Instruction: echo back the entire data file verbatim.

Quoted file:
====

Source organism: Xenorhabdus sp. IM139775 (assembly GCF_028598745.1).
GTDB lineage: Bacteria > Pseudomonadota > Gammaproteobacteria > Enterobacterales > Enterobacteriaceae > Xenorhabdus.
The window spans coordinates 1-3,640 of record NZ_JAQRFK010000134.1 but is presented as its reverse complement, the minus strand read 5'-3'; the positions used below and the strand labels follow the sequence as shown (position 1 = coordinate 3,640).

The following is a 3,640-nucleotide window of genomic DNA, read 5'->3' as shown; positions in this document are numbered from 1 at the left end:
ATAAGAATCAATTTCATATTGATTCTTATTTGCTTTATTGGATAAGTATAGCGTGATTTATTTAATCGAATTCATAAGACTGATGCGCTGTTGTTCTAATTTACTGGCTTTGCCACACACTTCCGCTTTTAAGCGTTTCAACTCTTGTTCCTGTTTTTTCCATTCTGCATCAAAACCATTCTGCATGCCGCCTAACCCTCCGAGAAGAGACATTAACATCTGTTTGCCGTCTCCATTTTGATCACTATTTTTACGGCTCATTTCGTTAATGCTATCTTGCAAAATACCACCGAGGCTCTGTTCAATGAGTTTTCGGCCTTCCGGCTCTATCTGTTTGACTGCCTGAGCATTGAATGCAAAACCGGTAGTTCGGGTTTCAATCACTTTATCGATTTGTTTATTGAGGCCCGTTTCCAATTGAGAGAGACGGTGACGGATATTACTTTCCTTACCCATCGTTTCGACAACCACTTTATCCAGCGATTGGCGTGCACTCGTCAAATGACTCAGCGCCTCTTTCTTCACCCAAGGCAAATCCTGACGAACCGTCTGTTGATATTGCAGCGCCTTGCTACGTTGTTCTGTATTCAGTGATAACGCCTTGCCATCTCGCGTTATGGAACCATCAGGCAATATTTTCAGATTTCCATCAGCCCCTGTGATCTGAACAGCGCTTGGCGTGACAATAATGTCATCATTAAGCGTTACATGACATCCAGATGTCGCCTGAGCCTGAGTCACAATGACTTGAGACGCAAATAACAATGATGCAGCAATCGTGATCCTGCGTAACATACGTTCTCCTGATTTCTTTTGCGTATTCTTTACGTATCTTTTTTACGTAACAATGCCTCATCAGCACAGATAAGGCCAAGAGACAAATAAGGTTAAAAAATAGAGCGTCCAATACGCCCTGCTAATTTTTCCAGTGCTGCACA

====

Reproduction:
Source organism: Xenorhabdus sp. IM139775 (assembly GCF_028598745.1).
GTDB lineage: Bacteria > Pseudomonadota > Gammaproteobacteria > Enterobacterales > Enterobacteriaceae > Xenorhabdus.
The window spans coordinates 1-3,640 of record NZ_JAQRFK010000134.1 but is presented as its reverse complement, the minus strand read 5'-3'; the positions used below and the strand labels follow the sequence as shown (position 1 = coordinate 3,640).

The following is a 3,640-nucleotide window of genomic DNA, read 5'->3' as shown; positions in this document are numbered from 1 at the left end:
ATAAGAATCAATTTCATATTGATTCTTATTTGCTTTATTGGATAAGTATAGCGTGATTTATTTAATCGAATTCATAAGACTGATGCGCTGTTGTTCTAATTTACTGGCTTTGCCACACACTTCCGCTTTTAAGCGTTTCAACTCTTGTTCCTGTTTTTTCCATTCTGCATCAAAACCATTCTGCATGCCGCCTAACCCTCCGAGAAGAGACATTAACATCTGTTTGCCGTCTCCATTTTGATCACTATTTTTACGGCTCATTTCGTTAATGCTATCTTGCAAAATACCACCGAGGCTCTGTTCAATGAGTTTTCGGCCTTCCGGCTCTATCTGTTTGACTGCCTGAGCATTGAATGCAAAACCGGTAGTTCGGGTTTCAATCACTTTATCGATTTGTTTATTGAGGCCCGTTTCCAATTGAGAGAGACGGTGACGGATATTACTTTCCTTACCCATCGTTTCGACAACCACTTTATCCAGCGATTGGCGTGCACTCGTCAAATGACTCAGCGCCTCTTTCTTCACCCAAGGCAAATCCTGACGAACCGTCTGTTGATATTGCAGCGCCTTGCTACGTTGTTCTGTATTCAGTGATAACGCCTTGCCATCTCGCGTTATGGAACCATCAGGCAATATTTTCAGATTTCCATCAGCCCCTGTGATCTGAACAGCGCTTGGCGTGACAATAATGTCATCATTAAGCGTTACATGACATCCAGATGTCGCCTGAGCCTGAGTCACAATGACTTGAGACGCAAATAACAATGATGCAGCAATCGTGATCCTGCGTAACATACGTTCTCCTGATTTCTTTTGCGTATTCTTTACGTATCTTTTTTACGTAACAATGCCTCATCAGCACAGATAAGGCCAAGAGACAAATAAGGTTAAAAAATAGAGCGTCCAATACGCCCTGCTAATTTTTCCAGTGCTGCACA